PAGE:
OBJECTIVE: To determine trends in compliance with the guidelines for preventing the transmission of Mycobacterium tuberculosis in healthcare facilities among New Jersey hospitals from 1989 through 1996.
DESIGN: A voluntary questionnaire was sent to all 96 New Jersey hospitals in 1992. The 53 that responded were resurveyed in 1996.
RESULTS: Of the 96 hospitals surveyed in 1992, 53 (55%) returned a completed questionnaire; 33 (64%) were community, nonteaching hospitals. In 1991, patients with tuberculosis (TB) were admitted at 38 (72%) of 53 hospitals, and from 1989 through 1991, patients with multidrug-resistant (MDR) TB were admitted at 15 (29%) of 52 hospitals. Twenty-nine (57%) of 51 reported having rooms meeting the Centers for Disease Control and Prevention (CDC) criteria for acid-fast bacilli (AFB) isolation. A nonfitted surgical mask was used as a respiratory protective device by healthcare workers (HCWs) at 28 (55%) of 51 hospitals. Attending physicians were included in tuberculin skin-testing (TST) programs at 5 (11%) of 45 hospitals. In the 1996 resurvey, 48 (94%) of 53 surveyed hospitals returned a completed questionnaire; 34 (81%) of 42 had TB patient admissions, and 4 (9%) of 43 had MDR TB patient admissions in 1996. Forty-five (96%) of 47 reported having rooms that met CDC criteria for AFB isolation. N95 respiratory devices were used by HCWs at 45 (94%) of 48 hospitals. Attending physicians were included in the TST programs at 22 (54%) of 41 hospitals.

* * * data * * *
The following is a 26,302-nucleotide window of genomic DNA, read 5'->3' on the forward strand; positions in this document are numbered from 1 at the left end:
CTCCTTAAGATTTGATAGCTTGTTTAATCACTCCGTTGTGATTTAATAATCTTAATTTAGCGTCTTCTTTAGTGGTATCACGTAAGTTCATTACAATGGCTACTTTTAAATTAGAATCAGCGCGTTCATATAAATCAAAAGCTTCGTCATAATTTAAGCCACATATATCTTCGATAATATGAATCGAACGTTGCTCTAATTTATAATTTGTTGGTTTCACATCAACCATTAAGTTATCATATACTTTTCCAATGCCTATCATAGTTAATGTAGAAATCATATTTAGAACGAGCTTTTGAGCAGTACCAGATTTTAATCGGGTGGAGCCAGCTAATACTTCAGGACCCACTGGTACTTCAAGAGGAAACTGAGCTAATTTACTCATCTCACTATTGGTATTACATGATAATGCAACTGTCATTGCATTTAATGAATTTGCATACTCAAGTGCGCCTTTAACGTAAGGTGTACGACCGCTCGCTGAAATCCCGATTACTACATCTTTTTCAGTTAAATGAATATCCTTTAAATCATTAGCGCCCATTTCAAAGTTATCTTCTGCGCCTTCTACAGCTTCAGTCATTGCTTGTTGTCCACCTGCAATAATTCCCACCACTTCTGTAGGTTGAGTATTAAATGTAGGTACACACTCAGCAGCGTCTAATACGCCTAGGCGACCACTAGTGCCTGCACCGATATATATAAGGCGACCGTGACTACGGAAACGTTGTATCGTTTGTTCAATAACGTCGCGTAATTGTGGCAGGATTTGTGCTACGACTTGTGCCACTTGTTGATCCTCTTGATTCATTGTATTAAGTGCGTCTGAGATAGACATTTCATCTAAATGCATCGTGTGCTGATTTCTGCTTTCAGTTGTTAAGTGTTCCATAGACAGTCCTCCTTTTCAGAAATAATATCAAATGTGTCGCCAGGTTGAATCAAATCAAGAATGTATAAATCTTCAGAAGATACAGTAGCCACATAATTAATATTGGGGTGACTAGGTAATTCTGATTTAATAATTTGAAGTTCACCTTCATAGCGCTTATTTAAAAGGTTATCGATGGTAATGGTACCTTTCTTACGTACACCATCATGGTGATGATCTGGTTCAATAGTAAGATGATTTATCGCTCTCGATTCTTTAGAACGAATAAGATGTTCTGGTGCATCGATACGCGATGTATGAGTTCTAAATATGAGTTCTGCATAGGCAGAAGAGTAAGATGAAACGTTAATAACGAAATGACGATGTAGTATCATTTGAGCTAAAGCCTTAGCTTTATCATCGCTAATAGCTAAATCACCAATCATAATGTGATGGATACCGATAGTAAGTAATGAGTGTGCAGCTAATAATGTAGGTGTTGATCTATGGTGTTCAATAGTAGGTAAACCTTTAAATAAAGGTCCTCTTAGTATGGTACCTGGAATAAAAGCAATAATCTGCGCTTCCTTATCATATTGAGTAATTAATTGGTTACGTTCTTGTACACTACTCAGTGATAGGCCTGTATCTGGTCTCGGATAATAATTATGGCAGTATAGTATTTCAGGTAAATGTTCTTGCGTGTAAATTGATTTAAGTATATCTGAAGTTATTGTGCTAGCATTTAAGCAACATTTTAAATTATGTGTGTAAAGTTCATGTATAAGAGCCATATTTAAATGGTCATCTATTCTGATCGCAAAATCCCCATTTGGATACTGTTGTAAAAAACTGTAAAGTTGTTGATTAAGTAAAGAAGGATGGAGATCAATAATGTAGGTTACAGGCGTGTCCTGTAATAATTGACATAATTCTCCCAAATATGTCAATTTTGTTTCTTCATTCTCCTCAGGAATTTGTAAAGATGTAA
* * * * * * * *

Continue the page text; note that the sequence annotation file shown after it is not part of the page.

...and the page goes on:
CONCLUSION: New Jersey hospitals have made improvements in availability of AFB isolation rooms, use of proper respiratory protective devices, and expansion of TST programs for HCWs from 1989 through 1996.
Manangan LP, Collazo ER, Tokars J, Paul S, Jarvis WR
Infect Control Hosp Epidemiol 1999 May;20(5):337-40